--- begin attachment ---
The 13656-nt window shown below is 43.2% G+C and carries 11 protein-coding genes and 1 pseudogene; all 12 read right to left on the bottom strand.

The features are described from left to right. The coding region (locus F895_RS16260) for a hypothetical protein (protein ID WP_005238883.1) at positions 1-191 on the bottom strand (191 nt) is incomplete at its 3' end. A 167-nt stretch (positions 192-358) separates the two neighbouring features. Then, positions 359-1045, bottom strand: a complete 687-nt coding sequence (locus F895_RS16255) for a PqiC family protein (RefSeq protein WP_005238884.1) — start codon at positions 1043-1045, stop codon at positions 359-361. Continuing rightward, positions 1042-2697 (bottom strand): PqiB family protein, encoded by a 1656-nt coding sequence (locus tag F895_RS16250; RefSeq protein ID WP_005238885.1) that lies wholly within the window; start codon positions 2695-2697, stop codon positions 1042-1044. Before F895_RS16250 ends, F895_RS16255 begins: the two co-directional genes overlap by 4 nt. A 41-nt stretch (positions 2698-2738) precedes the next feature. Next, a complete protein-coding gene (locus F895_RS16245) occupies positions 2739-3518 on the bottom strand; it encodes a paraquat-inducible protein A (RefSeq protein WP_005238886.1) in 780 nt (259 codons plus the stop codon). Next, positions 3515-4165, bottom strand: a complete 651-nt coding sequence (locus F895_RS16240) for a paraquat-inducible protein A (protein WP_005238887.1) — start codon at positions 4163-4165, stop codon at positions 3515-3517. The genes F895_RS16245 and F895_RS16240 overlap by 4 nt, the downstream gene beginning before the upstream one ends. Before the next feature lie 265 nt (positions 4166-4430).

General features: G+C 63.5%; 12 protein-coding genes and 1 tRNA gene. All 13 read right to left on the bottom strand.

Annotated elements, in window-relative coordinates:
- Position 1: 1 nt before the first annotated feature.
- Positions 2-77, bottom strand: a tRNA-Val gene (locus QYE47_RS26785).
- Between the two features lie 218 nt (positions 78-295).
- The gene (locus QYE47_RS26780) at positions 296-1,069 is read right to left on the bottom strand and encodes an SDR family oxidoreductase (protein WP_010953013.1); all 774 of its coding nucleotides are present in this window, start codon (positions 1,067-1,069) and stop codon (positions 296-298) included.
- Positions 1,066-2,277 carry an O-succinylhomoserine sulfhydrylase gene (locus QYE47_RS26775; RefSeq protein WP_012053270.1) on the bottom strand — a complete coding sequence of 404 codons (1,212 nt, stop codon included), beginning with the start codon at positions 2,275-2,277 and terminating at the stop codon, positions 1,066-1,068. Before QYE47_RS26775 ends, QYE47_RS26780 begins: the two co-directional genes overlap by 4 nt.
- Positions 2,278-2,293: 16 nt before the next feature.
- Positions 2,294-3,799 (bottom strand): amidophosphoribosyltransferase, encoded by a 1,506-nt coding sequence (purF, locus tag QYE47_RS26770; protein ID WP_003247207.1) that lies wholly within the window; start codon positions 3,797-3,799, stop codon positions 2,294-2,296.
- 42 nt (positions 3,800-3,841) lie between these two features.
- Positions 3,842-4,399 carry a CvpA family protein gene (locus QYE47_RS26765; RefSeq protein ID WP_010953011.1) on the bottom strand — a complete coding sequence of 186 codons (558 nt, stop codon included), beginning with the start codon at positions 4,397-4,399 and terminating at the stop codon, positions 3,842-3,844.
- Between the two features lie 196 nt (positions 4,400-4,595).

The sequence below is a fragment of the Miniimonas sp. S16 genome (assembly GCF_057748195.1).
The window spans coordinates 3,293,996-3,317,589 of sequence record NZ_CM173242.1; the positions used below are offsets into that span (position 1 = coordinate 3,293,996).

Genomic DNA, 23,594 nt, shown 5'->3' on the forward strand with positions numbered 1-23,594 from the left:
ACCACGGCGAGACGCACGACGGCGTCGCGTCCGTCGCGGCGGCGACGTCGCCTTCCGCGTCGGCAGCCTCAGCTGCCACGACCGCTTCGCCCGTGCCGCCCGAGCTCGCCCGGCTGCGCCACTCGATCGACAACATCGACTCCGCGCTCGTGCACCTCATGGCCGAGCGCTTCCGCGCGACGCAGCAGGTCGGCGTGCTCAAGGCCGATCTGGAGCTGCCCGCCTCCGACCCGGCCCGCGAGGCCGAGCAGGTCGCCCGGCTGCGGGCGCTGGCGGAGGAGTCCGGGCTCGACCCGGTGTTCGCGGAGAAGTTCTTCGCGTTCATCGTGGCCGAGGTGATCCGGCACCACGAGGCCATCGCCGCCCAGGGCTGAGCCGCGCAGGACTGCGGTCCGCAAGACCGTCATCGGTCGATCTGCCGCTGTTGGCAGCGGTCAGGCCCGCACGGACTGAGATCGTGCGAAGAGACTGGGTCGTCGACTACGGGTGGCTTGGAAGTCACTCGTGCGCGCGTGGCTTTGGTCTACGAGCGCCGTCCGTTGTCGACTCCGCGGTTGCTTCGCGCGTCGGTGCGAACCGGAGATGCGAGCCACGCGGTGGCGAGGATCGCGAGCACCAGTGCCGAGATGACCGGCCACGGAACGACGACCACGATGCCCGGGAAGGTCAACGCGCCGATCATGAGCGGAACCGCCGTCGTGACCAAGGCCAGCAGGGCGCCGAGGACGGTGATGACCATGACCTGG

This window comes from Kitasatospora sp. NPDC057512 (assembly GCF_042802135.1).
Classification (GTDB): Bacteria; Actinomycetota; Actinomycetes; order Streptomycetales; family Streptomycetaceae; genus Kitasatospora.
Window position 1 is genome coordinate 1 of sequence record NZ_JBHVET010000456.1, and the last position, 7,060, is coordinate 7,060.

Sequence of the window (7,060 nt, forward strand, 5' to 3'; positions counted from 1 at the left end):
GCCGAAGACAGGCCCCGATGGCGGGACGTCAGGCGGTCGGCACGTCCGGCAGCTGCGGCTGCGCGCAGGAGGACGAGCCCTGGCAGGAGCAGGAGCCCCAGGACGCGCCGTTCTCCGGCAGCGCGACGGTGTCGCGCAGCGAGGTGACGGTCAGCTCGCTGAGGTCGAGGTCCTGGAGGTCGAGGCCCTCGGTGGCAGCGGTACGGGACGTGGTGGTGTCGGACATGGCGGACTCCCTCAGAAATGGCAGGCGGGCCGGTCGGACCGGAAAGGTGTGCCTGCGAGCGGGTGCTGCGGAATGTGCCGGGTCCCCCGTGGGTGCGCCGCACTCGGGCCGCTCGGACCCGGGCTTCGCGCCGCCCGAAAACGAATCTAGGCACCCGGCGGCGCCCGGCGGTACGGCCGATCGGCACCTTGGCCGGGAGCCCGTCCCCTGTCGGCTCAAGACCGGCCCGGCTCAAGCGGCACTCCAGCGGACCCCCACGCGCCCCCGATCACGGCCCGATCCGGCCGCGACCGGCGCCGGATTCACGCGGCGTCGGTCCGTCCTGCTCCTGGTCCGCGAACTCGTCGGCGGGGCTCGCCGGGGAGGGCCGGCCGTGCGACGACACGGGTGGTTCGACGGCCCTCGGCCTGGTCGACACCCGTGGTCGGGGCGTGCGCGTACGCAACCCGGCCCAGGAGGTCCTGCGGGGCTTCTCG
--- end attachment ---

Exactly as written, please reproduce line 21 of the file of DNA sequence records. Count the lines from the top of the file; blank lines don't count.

Window position 1 is genome coordinate 1 of sequence record NZ_JBHVET010000456.1, and the last position, 7,060, is coordinate 7,060.